A Hollywood Come Back

by David Jenyns on February 9, 2009

Motion picture stocks have made a comeback in recent years. By hidden asset value, Wall Streeters mean, among other things, the film libraries of post-1948 features, which movie makers had already written off the books. Per-share asset value of the Fox stock was estimated at over $70 as of Sept. 15, 1960, against only $37.69 at the1959 year-end.

Quite a few other movie makers, including Warner Brothers and Metro-Goldwyn-Mayer, have bought their own motion picture stocks on the open market to increase the value behind each of its shares. In the case of Warner Brothers, asset value per common share rose from $23.36 in fiscal 1958 of fiscal 1959’s $31.80. Solid asset values are also found behind most theater companies’ motion picture stocks. At fiscal 1959 year end, value per common share stood at $22.54, as compared to a considerably lower market price for its motion picture stock during that fiscal year.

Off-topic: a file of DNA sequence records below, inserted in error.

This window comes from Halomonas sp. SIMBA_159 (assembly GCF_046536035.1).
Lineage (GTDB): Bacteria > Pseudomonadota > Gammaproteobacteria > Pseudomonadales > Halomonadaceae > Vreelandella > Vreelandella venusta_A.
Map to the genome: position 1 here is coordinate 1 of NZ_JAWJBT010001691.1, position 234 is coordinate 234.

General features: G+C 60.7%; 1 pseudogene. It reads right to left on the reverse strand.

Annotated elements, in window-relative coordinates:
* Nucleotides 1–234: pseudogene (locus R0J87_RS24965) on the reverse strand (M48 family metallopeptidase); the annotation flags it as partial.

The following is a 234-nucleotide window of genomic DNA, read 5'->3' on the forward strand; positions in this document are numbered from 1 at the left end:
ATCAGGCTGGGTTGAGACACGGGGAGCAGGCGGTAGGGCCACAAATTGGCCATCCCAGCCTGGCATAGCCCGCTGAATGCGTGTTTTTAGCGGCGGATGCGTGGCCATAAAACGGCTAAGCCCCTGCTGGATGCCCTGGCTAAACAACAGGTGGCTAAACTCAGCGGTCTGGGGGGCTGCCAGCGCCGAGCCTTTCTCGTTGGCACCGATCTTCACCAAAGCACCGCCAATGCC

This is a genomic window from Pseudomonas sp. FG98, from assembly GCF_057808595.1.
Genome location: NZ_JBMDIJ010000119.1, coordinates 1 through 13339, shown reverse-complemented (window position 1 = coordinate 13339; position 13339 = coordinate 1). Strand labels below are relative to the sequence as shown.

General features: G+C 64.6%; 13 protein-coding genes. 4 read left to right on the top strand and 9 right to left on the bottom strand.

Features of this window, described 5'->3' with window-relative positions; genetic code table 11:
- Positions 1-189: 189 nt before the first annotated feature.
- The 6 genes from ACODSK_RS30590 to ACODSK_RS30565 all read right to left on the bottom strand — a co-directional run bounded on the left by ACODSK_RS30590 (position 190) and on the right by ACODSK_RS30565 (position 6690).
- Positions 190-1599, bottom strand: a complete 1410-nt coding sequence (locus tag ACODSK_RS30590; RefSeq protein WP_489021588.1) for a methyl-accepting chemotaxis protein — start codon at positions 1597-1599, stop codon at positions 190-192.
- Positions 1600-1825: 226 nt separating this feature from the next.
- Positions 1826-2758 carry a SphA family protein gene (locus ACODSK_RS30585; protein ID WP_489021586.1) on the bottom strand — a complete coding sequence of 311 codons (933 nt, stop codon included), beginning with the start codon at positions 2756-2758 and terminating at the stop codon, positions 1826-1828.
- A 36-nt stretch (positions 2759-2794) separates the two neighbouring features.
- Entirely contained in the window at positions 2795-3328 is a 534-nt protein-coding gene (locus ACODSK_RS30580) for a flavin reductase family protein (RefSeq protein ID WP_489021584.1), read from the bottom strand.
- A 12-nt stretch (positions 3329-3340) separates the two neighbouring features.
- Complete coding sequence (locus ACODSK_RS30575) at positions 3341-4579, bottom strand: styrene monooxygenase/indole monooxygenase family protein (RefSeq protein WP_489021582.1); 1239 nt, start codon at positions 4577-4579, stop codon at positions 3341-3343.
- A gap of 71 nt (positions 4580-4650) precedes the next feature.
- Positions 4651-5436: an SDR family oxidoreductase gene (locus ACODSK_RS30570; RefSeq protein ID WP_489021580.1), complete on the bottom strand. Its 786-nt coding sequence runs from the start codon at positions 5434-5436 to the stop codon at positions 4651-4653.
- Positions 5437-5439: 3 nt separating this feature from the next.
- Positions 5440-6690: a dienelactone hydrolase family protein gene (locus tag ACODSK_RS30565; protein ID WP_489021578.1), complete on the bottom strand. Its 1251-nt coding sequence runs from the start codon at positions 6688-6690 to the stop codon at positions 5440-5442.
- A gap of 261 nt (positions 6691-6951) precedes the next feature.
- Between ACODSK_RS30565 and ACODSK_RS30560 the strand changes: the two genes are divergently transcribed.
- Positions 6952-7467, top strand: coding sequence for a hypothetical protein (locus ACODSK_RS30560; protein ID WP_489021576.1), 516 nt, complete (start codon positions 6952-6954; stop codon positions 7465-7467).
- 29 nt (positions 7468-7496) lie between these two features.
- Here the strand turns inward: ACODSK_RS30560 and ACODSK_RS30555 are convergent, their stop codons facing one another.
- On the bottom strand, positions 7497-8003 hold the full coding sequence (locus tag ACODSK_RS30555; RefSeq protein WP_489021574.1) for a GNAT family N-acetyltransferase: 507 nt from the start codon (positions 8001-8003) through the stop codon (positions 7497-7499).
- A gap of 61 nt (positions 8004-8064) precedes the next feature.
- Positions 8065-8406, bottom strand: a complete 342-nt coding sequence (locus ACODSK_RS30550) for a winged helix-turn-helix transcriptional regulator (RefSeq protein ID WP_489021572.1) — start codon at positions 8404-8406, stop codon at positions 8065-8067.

Though a company’s book value or asset value has become less and less a factor in determining the market value of its stock, assets are important if they are relatively liquid in content.

Paramount’s “other asset” value per common share alone was estimated at between $50.85 and $60.20 against the stock price then, approximately $52.50.

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